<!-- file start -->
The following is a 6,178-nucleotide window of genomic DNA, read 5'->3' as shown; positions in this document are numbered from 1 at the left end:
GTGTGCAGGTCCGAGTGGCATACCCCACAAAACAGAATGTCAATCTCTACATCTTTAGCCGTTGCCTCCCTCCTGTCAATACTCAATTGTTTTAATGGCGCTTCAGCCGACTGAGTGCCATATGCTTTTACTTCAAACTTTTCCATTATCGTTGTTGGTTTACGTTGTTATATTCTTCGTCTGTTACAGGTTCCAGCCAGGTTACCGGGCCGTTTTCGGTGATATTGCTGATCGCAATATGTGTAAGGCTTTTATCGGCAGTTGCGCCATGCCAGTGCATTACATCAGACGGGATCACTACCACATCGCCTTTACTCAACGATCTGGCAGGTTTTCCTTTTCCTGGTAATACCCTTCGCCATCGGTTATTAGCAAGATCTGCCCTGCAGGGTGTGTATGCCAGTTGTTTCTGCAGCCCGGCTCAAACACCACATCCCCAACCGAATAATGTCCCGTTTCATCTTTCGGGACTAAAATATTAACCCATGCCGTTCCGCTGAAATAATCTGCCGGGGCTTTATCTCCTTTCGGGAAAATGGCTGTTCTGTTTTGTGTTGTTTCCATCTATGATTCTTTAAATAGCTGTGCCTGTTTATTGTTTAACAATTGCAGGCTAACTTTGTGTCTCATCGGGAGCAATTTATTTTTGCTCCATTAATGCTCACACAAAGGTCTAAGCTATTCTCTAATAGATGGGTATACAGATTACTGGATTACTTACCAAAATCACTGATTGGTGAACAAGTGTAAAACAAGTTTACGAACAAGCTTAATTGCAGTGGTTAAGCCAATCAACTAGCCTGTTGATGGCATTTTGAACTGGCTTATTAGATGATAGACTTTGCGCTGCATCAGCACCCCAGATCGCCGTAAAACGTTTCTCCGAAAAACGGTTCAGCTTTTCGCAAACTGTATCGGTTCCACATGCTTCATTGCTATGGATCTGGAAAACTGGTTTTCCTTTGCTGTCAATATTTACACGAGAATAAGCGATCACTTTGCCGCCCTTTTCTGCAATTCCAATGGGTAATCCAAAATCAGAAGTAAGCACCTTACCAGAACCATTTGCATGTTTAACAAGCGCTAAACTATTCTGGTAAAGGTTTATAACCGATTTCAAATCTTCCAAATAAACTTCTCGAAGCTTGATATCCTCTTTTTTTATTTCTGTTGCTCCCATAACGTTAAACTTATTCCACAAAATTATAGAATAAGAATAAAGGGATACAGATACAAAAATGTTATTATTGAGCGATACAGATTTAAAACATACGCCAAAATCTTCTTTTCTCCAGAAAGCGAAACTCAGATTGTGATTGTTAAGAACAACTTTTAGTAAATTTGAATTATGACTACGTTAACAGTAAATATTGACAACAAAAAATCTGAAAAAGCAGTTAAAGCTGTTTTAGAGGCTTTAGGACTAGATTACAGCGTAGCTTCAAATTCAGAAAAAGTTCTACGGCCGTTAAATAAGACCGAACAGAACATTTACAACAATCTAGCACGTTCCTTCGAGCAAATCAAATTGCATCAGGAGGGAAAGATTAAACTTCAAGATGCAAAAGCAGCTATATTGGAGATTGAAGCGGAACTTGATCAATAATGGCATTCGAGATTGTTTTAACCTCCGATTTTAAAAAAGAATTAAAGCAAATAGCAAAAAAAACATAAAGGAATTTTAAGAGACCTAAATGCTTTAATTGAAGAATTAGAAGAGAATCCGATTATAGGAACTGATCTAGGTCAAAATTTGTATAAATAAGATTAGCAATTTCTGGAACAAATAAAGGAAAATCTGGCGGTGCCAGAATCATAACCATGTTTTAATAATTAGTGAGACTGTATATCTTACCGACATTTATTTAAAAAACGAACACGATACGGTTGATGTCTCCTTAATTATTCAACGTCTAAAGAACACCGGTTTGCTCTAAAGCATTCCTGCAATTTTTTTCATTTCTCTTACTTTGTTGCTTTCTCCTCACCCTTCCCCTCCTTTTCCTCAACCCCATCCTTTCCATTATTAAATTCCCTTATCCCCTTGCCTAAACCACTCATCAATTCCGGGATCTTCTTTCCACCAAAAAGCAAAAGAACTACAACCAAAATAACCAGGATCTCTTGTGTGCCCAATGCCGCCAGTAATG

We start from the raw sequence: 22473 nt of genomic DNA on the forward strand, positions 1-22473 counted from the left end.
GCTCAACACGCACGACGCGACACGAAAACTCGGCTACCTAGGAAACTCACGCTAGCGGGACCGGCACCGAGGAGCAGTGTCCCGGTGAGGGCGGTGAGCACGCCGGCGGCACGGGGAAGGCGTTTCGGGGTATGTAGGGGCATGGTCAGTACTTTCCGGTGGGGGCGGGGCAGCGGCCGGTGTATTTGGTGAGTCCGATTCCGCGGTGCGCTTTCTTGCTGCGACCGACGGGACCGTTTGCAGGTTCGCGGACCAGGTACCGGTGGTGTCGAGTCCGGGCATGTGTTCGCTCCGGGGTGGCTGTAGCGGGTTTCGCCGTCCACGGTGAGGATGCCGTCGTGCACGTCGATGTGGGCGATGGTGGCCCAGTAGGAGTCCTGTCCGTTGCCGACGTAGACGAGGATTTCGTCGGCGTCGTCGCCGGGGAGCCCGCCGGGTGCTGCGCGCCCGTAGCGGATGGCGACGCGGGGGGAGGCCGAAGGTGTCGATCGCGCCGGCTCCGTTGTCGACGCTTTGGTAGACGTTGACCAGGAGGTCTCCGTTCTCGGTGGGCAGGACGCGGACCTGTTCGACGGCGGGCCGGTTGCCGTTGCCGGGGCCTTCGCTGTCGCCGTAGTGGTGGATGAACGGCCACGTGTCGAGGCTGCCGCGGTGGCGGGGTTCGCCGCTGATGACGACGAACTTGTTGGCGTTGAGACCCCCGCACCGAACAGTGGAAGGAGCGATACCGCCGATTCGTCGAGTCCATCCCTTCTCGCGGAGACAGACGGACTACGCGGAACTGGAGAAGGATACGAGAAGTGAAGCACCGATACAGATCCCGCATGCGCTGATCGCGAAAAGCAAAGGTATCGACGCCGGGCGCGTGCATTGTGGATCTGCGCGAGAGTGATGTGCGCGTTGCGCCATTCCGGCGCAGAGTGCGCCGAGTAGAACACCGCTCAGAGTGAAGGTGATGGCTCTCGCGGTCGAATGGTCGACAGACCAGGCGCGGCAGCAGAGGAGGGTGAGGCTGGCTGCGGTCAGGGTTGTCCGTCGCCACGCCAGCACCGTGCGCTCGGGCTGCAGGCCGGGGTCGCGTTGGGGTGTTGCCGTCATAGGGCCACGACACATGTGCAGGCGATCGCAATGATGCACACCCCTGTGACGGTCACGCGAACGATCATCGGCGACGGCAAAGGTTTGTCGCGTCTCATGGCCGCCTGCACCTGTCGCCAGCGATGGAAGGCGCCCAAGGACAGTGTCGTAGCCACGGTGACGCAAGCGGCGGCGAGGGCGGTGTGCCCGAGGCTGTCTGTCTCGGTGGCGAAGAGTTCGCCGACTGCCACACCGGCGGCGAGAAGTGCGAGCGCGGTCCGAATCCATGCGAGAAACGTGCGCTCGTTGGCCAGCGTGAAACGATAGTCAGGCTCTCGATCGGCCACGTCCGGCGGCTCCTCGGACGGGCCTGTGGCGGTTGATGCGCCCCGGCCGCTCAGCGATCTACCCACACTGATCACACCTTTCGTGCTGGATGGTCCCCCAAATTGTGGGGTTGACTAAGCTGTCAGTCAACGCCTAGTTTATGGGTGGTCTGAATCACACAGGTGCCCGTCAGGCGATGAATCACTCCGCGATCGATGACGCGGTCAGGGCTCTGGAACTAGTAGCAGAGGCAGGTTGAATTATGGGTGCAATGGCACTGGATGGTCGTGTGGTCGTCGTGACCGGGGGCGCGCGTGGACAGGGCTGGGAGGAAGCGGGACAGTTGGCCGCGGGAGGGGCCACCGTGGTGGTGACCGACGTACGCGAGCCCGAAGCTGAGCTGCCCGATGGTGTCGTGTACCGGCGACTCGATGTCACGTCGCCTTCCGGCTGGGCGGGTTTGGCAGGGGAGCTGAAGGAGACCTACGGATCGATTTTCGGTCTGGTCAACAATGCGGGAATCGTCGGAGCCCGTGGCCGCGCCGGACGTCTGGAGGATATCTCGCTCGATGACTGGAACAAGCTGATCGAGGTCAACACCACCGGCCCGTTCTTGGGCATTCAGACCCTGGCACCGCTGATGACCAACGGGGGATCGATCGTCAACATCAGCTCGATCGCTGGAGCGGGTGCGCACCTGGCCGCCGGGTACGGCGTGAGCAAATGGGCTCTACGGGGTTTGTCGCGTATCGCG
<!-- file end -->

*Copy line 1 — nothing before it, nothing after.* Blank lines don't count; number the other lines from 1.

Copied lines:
The following is a 6,178-nucleotide window of genomic DNA, read 5'->3' as shown; positions in this document are numbered from 1 at the left end: